Click on the Number's to the left to find out more about the trip!
The Adventure of RiverWatch
There is a lot to do during a RiverWatch day! Not only do students learn rafting and then paddle as much as 10 km, there is science to do along the way. RiverWatch programs are built around data comparisons between two separate shoreline test sites well separated by a lunch stop. Any other activities such as a forest transect, interpretive activities or wastewater treatment tours are dependent on available time.
The time template below outlines the planning for a full 6.5 hour RiverWatch day as calculated from bus arrival to bus departure. The “Three Stop Challenge” is to use available time for two separate and distinct stops fully involving all students at both test sites either side of a lunch stop.
- If available time is less than 6.5 hours but a minimum of 5.5 hours, it is the forest transect, creek walk, interpretive activities or wastewater tour that may have to be shortened or dropped in order to fully deliver environmental monitoring at two distinct shoreline sites.
- Both RiverWatch and the school will do everything they can to ensure time efficiencies related to arrival, travel, test sites, lunch and departure.
- Schools are encouraged to avoid booking on early dismissal days and even to consider departure before normal class times and/or arrival back to school after normal dismissal times.
- Modified programs – without three distinct and separate stops – are hopefully the exception rather than rule. Modified programs will be described on RiverWatch daily trip reports for end-of-season review. Weather, flow rates or wind may also influence available time and decisions on program content.
- Schools that do not have a minimum 5.5-hour day at their disposal are in the situation of either not being able to book a program or having to opt out of an already booked program.
Full 6.5 Hour Day Plan
- 9:00 Arrive at river staging area for welcome, safety information, gear and launch
- 10:00 Start rafting and interpretation to the first test site
- 10:30 Stop One… Arrive at the first test site for water quality monitoring
- 11:15 Leave the first stop and start rafting and interpretation to the lunch site
- 11:45 Stop Two… Arrive at the lunch site landing
- 12:15 Start the wastewater treatment plant walking tour
- 1:30 Leave the lunch stop and start rafting and interpretation to the second test site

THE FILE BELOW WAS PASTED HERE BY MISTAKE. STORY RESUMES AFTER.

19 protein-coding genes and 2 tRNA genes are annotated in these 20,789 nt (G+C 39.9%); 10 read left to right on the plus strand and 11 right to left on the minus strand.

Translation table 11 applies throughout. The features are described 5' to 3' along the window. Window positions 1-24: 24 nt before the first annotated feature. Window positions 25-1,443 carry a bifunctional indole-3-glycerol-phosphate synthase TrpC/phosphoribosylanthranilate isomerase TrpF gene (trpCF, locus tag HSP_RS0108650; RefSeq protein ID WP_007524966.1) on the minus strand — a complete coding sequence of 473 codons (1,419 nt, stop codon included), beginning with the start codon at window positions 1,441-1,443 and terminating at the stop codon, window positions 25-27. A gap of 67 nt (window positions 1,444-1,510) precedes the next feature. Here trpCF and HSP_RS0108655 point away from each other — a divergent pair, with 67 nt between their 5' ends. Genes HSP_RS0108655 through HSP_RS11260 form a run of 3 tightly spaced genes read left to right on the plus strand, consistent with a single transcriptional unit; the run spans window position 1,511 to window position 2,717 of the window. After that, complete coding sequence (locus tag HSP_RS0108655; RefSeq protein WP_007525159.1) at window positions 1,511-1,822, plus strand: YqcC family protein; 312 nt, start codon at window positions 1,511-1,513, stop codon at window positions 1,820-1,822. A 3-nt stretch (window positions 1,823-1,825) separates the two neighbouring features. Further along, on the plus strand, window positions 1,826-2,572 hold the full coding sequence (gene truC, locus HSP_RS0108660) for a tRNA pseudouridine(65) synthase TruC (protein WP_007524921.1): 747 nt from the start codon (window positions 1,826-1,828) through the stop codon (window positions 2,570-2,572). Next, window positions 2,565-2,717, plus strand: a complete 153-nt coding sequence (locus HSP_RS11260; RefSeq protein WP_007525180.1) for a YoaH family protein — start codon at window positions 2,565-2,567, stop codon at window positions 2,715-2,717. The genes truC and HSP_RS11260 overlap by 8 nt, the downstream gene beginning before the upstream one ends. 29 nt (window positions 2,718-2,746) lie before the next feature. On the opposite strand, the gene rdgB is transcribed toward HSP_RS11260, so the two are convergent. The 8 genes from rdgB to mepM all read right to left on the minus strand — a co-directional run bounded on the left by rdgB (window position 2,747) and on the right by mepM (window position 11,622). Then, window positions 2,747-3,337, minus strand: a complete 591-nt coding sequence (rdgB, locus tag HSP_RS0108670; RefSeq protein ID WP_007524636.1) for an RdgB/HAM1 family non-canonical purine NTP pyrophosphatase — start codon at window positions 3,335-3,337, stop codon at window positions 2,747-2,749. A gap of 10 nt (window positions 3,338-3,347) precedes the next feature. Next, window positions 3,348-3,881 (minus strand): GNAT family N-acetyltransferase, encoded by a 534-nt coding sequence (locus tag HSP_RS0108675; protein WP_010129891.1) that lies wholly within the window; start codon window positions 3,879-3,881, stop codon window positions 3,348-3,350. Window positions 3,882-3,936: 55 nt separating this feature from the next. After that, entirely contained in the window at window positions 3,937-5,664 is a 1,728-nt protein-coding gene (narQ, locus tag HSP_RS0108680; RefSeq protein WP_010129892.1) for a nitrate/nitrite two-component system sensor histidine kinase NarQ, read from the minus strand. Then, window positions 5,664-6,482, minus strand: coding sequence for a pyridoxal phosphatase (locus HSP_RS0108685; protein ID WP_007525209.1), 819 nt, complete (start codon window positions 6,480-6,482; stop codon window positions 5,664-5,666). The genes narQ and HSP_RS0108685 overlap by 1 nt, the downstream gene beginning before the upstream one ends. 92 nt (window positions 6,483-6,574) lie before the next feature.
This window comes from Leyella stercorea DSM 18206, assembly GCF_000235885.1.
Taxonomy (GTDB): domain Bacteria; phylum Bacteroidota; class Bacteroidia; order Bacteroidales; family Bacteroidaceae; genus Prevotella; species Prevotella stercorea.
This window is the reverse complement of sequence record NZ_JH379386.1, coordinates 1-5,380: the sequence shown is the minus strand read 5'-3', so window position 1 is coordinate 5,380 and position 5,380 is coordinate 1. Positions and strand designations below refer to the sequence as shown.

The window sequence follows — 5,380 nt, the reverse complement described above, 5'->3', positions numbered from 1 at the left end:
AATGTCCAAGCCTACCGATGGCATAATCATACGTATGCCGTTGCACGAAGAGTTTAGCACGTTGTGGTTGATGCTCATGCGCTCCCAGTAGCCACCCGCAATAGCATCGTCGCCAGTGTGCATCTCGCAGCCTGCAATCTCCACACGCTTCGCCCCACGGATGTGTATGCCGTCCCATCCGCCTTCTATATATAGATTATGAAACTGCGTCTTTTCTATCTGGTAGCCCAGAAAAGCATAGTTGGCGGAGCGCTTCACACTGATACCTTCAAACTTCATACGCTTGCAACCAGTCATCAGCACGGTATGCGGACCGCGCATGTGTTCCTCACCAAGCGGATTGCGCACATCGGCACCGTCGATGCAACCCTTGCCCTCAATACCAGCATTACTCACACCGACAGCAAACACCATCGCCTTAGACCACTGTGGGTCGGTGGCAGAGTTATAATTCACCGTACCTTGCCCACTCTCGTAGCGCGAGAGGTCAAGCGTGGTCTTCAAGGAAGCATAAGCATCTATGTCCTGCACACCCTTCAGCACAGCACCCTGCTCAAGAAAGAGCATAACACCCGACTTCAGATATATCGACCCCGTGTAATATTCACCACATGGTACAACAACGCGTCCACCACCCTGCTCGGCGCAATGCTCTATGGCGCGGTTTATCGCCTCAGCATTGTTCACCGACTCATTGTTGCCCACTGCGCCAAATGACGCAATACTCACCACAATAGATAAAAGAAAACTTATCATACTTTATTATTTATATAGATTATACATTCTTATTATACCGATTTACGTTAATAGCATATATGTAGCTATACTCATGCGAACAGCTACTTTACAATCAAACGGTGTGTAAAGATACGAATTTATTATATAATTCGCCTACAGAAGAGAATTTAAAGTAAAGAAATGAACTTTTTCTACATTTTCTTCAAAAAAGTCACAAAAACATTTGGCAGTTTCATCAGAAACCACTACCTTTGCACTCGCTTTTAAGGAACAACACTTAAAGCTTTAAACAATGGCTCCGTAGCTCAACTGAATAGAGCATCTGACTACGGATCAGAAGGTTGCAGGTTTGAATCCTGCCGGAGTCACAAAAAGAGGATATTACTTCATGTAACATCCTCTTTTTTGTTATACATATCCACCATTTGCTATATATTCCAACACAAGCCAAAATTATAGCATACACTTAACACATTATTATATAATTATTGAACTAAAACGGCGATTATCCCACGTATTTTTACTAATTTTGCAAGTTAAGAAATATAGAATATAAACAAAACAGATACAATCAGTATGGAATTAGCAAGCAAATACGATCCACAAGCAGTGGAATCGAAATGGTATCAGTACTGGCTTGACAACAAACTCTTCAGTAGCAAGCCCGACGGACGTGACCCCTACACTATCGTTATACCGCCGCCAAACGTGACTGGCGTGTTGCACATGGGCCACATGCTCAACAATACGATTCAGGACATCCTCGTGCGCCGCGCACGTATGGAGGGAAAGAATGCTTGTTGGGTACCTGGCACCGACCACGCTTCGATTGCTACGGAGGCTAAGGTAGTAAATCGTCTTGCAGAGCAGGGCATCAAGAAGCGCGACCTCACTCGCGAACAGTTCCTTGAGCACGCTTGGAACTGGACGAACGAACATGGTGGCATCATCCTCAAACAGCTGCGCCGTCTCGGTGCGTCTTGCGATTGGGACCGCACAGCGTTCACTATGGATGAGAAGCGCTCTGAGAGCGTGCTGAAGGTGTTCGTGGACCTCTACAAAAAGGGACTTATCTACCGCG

- 2:00 Stop Three … Arrive at the second test site for water quality monitoring
- 2:30 Leave the second test site and start rafting and stewardship interpretation to the river take-out
- 3:00 Arrive at the river take-out to return gear
- 3:30 Board school buses
RiverWatch staff appreciates receiving school arrival and departure times well in-advance in order to consult and plan for the best possible educational experience. Three stops are the core of RiverWatch programming and available time will determine which additional activities are possible.
Groups and buses arrive at downtown Dawson Park to begin their river adventure at Rowland Road and north on 89 St.
If you have trouble locating the drop-off or become delayed in traffic,
please contact at
A slow float past a 1900’s city dump below Jasper Avenue reveals a time capsule of history eroding out of the river bank.
First Test Site
An upstream island stop in sight of Wayne Gretzky Drive Bridge provides control data for water quality analysis.
A stop at 50 St. and 109 Ave Capilano Park and 50 St. Pedway is our picnic shelter lunch and walking tour of the EPCOR Gold Bar Wastewater Treatment Plant.
We cruise past exposed geological layers of coal and sandstone millions of years old buried below Ada Boulevard.
Second Test Site
A downstream gravel bar stop at the mouth of Gold Bar Creek and Ainsworth Dyer Pedway provides the experimental data for water quality analysis and a walking exploration of the creek valley.
The 8 km river tour ends in east Edmonton at Strathcona Science Park and Sunridge Skill Hill.